Ted Cruz Is A ‘Natural Born Citizen,’ Board Of Election Finds
On the same day he won the Republican Iowa caucus, Sen. Ted Cruz of Texas got a favorable decision from the Illinois Board of Elections, which ruled that he met the citizenship criteria to appear on the state’s primary ballot.
Two objectors, Lawrence Joyce and William Graham, had challenged Cruz’s presidential bid with the board, contending that his name should not appear on the March 15 ballot because his candidacy did not comply with Article II of the Constitution.
Adopting the recommendations of a hearing officer who considered the matter last week, the board of elections on Monday rejected both objections, ruled Cruz eligible and ordered that his name be certified for the election.
“The Candidate is a natural born citizen by virtue of being born in Canada to his mother who was a U.S. citizen at the time of his birth,” the board said, reasoning that Cruz met the criteria because he “did not have to take any steps or go through a naturalization process at some point after birth.”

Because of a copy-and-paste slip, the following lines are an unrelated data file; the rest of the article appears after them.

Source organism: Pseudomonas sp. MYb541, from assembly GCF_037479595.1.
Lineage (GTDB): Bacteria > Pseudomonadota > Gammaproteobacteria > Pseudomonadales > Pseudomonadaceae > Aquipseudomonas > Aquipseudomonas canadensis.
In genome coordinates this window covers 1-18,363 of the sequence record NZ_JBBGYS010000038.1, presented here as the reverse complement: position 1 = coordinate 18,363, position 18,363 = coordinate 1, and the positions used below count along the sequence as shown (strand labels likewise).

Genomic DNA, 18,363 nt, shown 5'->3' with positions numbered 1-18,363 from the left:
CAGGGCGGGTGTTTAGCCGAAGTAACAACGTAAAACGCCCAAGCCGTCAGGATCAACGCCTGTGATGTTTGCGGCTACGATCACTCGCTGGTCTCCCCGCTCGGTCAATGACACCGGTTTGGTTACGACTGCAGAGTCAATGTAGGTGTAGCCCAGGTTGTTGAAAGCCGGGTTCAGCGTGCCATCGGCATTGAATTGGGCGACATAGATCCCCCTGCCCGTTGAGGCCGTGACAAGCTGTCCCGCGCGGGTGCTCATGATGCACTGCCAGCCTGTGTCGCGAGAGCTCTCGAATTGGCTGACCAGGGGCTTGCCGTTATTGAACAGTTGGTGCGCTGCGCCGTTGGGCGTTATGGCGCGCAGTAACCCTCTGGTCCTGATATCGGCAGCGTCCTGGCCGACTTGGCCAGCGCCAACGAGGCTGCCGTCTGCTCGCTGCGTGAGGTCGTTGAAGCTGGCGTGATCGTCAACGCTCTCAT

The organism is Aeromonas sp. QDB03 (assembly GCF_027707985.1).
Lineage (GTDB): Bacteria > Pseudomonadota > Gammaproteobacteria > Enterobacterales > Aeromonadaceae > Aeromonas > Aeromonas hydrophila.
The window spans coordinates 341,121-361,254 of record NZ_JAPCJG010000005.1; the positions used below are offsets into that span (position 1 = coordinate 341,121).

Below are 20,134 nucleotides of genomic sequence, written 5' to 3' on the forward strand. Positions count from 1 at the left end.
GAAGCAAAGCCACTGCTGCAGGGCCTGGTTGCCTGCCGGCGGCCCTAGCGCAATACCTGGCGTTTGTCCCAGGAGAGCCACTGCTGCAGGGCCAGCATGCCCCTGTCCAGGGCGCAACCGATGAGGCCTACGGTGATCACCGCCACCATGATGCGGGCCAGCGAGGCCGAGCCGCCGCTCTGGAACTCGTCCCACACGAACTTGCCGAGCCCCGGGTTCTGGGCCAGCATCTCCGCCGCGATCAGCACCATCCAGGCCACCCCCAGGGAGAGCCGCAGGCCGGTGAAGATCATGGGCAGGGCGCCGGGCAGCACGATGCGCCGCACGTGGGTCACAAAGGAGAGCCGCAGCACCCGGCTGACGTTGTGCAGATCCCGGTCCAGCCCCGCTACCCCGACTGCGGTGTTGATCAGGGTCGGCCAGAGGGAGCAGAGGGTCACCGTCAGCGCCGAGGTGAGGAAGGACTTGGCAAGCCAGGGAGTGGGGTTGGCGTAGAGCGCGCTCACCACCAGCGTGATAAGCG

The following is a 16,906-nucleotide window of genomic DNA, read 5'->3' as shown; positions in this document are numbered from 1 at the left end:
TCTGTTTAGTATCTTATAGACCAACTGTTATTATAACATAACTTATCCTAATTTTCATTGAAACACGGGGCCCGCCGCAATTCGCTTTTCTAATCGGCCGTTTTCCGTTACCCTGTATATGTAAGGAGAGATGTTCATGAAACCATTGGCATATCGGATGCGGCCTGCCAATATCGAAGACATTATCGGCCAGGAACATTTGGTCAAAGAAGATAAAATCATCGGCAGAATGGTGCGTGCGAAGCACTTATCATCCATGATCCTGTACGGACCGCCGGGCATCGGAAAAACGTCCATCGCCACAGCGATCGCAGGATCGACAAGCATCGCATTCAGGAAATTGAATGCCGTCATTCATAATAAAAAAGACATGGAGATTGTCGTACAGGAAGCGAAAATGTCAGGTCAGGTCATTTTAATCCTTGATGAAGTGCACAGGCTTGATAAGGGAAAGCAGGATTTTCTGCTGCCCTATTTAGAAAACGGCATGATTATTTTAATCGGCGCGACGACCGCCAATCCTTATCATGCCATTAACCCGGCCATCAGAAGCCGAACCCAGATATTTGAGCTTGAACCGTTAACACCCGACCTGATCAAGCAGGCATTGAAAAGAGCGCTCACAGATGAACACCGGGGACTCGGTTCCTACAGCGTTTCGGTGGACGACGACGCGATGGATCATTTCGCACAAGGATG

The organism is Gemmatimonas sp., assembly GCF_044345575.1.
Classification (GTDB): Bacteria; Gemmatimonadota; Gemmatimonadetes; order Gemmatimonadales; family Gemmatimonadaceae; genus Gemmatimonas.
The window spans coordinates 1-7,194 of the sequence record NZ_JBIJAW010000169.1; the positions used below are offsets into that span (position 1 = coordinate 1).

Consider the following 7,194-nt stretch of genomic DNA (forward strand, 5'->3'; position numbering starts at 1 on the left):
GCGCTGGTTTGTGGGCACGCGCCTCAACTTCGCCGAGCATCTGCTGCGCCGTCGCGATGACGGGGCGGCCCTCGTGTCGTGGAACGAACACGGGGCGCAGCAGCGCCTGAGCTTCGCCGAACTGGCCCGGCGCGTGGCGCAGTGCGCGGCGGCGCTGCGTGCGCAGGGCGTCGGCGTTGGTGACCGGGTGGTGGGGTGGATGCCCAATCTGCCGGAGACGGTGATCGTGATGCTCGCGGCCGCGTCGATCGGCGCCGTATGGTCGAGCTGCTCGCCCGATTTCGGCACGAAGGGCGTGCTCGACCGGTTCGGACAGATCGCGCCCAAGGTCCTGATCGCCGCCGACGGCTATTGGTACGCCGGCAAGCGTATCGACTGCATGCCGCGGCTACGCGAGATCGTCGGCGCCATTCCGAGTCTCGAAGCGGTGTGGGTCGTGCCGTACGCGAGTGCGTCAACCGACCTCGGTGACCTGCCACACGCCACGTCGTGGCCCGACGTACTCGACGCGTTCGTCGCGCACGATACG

Both objections, which on their face seemed to carry little weight, had forced lawyers for Cruz to formally respond and offer appropriate counterarguments.
In response to the filings, Cruz’s lawyers relied on Supreme Court precedent, legal history and articles from noted constitutional scholars to defend the view that he is in fact “natural born” within the meaning of the Constitution.